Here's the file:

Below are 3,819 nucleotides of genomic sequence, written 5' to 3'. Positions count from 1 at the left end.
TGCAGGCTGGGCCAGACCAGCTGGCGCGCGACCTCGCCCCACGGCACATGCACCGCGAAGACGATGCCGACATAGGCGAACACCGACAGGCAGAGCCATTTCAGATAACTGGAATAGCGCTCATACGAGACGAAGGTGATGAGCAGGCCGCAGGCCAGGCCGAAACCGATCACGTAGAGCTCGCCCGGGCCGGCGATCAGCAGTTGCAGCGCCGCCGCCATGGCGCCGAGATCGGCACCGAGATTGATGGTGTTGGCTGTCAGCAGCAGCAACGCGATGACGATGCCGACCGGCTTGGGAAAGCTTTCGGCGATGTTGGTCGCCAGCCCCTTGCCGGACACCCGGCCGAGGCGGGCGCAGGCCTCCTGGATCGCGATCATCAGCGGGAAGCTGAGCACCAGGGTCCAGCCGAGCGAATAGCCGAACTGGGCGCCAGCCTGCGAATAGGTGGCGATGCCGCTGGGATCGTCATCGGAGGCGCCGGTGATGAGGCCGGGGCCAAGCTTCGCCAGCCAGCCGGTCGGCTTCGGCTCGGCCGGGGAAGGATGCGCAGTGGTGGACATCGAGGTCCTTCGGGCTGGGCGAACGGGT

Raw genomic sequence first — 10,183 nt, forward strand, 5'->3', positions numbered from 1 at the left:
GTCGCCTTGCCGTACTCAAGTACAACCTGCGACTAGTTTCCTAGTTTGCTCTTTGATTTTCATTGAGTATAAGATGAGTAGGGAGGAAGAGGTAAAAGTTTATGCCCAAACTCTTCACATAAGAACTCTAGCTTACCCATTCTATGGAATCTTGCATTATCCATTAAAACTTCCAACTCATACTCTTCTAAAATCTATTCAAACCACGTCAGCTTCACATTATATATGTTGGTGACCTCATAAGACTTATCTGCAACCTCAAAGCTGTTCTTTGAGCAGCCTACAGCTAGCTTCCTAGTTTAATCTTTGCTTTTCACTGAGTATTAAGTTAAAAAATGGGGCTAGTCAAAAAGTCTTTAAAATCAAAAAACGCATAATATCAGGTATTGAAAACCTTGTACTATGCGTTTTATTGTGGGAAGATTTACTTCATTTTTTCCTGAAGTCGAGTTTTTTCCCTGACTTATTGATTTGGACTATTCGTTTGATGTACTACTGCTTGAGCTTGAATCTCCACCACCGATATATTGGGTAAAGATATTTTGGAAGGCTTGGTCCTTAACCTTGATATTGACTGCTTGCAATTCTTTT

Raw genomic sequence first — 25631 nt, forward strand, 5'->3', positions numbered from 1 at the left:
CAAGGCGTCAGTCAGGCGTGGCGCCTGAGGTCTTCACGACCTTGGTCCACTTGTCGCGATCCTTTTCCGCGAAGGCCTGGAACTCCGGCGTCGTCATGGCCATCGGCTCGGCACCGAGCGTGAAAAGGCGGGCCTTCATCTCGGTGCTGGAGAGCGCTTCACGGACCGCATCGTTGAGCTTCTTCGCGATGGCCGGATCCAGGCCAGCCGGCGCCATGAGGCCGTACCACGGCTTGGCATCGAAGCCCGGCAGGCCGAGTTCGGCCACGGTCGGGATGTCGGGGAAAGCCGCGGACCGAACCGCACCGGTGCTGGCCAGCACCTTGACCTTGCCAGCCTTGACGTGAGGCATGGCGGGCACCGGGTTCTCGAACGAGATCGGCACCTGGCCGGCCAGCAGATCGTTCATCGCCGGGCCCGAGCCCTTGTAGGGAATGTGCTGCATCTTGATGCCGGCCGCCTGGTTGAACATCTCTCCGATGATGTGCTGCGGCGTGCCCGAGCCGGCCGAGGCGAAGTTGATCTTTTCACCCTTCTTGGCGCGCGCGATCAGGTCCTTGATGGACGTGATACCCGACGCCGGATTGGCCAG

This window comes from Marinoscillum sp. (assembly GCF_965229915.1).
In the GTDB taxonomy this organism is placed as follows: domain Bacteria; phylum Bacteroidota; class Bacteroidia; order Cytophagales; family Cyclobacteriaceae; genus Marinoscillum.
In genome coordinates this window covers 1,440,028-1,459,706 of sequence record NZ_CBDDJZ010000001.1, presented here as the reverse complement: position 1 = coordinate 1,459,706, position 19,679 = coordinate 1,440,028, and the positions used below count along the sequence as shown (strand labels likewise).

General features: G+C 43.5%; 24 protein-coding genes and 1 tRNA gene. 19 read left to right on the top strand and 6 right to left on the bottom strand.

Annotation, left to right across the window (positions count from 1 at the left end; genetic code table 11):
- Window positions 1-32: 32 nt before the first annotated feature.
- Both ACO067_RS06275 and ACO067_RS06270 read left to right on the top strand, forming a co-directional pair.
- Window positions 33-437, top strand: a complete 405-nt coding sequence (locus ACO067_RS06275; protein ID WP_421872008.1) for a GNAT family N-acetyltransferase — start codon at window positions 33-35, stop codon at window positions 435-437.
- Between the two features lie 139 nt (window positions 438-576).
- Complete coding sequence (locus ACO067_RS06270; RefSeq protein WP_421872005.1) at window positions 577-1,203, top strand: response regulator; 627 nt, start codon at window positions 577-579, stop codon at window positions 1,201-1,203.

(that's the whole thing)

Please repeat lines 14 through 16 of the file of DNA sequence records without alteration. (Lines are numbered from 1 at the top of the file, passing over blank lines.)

- Window positions 33-437, top strand: a complete 405-nt coding sequence (locus ACO067_RS06275; protein ID WP_421872008.1) for a GNAT family N-acetyltransferase — start codon at window positions 33-35, stop codon at window positions 435-437.
- Between the two features lie 139 nt (window positions 438-576).
- Complete coding sequence (locus ACO067_RS06270; RefSeq protein WP_421872005.1) at window positions 577-1,203, top strand: response regulator; 627 nt, start codon at window positions 577-579, stop codon at window positions 1,201-1,203.